Summary of the Book
Dating is a vital practice since it allows people to know and love each other in a bid to make a happy life. Deal (2012) presented various pertinent arguments regarding dating and paid particular attention to a single parent.
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This book titled as Dating and the Single Parents has a discussion about dating from how it commences to how a stable relationship is established. Author points out that dating of single parents begins with the willingness and readiness to prepare the children for it. When this vital decision is made, a single parent starts to look for a dating partner with whom he or she dates.
A successful dating process should end up in a marital commitment and the preparation of a stepfamily. The individuals reengage and become a part of a new family. Essentially, the single parents might decide to live together and marry. Whereas Deal presents these ideas and their appropriate directions, he not only provides advice for people involved in dating, but also makes substantive basis to affirm his argument.
Intent of the Book
Deal’s suggestions were tactful as they addressed the issues of single parents seeking new relationships that may lead to marriage.
It addresses what divorce incorporates and how it influences the life of single parents. Its preliminary section indicates the self-evaluation of the single parents and their own life. Furthermore, it provides the guidelines of evaluating and coming up with pertinent knowledge about their readiness to get into another relationship.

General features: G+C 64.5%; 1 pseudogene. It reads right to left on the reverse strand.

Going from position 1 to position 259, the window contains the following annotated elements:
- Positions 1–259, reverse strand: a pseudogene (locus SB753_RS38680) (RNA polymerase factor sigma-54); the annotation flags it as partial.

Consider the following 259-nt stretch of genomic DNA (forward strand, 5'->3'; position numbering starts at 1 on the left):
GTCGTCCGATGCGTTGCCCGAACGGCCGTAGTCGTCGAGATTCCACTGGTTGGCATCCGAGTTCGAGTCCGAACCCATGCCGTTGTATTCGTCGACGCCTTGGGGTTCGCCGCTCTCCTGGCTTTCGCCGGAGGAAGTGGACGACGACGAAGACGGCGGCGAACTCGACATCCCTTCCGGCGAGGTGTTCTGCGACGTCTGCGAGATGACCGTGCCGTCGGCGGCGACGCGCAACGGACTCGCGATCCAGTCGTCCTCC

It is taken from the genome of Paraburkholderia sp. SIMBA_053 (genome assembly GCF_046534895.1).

Deal discusses some of the attributes to consider when dating such as its purpose, how to groom, and challenges that can be experienced in the process. He elaborates on how dating would affect a person’s spiritual life. Furthermore, the author provides real-life situations and testimonies from experiences of other single parents and children.
Precisely, Deal has also brought out some scenarios where single parents and their children experience challenges as this love progresses. Moreover, he considers how partners match their characters in order to live together successfully. Deal uses the symbolic Yellow, Red, and Green lights as the checklists to locate a partner.
The fate of the children is addressed as exemplified in the case where he gives precise life experiences on love that occurs between the individual parents. This love that leads to marriage between single parents has been identified as risky unless a person finds a partner who is committed in fulfilling his or her roles in a new family, especially those related to the kids.
In a bid to wrap-up the whole idea in the book, the author gives life advices that concern marriage. He advises on the devotion involving marriage life, and the credible preparatory measures as an individual enters into a new family seeking to bring up the step-children. He recommends a clear understanding between the members of the separate families coming together and supports the treatments suited for them.
Conclusively, Deal brings out the expected aspects while considering re-marrying after divorce, which raises the concept of the combined families. Furthermore, he provides proper advices defended by justified bible quotes to support his arguments.
Use of the Book for Christian Premarital Couples
The premarital couples are in an essential stage that requires proper counseling from the pastors. Therefore, the pastors require appropriate principles to assist them in offering clear and non-misleading guidance for the couples.
There are four types of premarital couples namely harmonized couples, conflicted couples, traditional couples and vitalized couples. In this light, the proper literature based on the church teachings is used by the pastors when preparing these prenuptial couples.